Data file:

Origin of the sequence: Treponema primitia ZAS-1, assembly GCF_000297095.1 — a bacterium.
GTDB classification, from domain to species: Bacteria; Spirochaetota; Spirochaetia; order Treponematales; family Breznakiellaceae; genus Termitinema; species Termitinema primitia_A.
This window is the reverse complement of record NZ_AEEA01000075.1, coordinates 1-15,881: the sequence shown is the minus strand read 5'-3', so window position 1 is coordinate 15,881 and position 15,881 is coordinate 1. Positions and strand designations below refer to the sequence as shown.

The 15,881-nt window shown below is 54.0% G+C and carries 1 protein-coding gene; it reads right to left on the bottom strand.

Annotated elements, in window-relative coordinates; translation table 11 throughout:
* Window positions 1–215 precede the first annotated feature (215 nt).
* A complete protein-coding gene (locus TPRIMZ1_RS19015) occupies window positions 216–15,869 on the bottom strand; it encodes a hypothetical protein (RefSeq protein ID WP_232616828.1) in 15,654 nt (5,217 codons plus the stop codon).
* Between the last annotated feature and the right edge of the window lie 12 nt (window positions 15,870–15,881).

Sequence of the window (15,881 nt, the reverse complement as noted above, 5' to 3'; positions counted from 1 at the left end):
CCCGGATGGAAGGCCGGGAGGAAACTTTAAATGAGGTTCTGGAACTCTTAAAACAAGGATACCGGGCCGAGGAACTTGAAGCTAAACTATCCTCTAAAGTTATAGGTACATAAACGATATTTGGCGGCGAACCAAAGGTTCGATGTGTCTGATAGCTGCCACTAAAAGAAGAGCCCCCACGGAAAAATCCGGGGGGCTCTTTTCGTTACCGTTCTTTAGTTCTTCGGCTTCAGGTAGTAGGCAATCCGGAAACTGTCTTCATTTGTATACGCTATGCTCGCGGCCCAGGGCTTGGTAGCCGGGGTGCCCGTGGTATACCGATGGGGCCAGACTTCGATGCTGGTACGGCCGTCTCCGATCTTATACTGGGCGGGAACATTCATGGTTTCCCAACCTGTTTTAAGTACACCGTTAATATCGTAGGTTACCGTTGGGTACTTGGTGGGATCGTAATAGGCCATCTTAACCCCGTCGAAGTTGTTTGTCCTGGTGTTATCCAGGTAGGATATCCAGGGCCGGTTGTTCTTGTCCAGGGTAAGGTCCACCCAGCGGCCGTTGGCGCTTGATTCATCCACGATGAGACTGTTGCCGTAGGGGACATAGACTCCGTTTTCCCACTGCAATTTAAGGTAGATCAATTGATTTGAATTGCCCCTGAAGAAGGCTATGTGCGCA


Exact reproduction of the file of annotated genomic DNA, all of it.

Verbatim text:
Origin of the sequence: Treponema primitia ZAS-1, assembly GCF_000297095.1 — a bacterium.
GTDB classification, from domain to species: Bacteria; Spirochaetota; Spirochaetia; order Treponematales; family Breznakiellaceae; genus Termitinema; species Termitinema primitia_A.
This window is the reverse complement of record NZ_AEEA01000075.1, coordinates 1-15,881: the sequence shown is the minus strand read 5'-3', so window position 1 is coordinate 15,881 and position 15,881 is coordinate 1. Positions and strand designations below refer to the sequence as shown.

The 15,881-nt window shown below is 54.0% G+C and carries 1 protein-coding gene; it reads right to left on the bottom strand.

Annotated elements, in window-relative coordinates; translation table 11 throughout:
* Window positions 1–215 precede the first annotated feature (215 nt).
* A complete protein-coding gene (locus TPRIMZ1_RS19015) occupies window positions 216–15,869 on the bottom strand; it encodes a hypothetical protein (RefSeq protein ID WP_232616828.1) in 15,654 nt (5,217 codons plus the stop codon).
* Between the last annotated feature and the right edge of the window lie 12 nt (window positions 15,870–15,881).

Sequence of the window (15,881 nt, the reverse complement as noted above, 5' to 3'; positions counted from 1 at the left end):
CCCGGATGGAAGGCCGGGAGGAAACTTTAAATGAGGTTCTGGAACTCTTAAAACAAGGATACCGGGCCGAGGAACTTGAAGCTAAACTATCCTCTAAAGTTATAGGTACATAAACGATATTTGGCGGCGAACCAAAGGTTCGATGTGTCTGATAGCTGCCACTAAAAGAAGAGCCCCCACGGAAAAATCCGGGGGGCTCTTTTCGTTACCGTTCTTTAGTTCTTCGGCTTCAGGTAGTAGGCAATCCGGAAACTGTCTTCATTTGTATACGCTATGCTCGCGGCCCAGGGCTTGGTAGCCGGGGTGCCCGTGGTATACCGATGGGGCCAGACTTCGATGCTGGTACGGCCGTCTCCGATCTTATACTGGGCGGGAACATTCATGGTTTCCCAACCTGTTTTAAGTACACCGTTAATATCGTAGGTTACCGTTGGGTACTTGGTGGGATCGTAATAGGCCATCTTAACCCCGTCGAAGTTGTTTGTCCTGGTGTTATCCAGGTAGGATATCCAGGGCCGGTTGTTCTTGTCCAGGGTAAGGTCCACCCAGCGGCCGTTGGCGCTTGATTCATCCACGATGAGACTGTTGCCGTAGGGGACATAGACTCCGTTTTCCCACTGCAATTTAAGGTAGATCAATTGATTTGAATTGCCCCTGAAGAAGGCTATGTGCGCA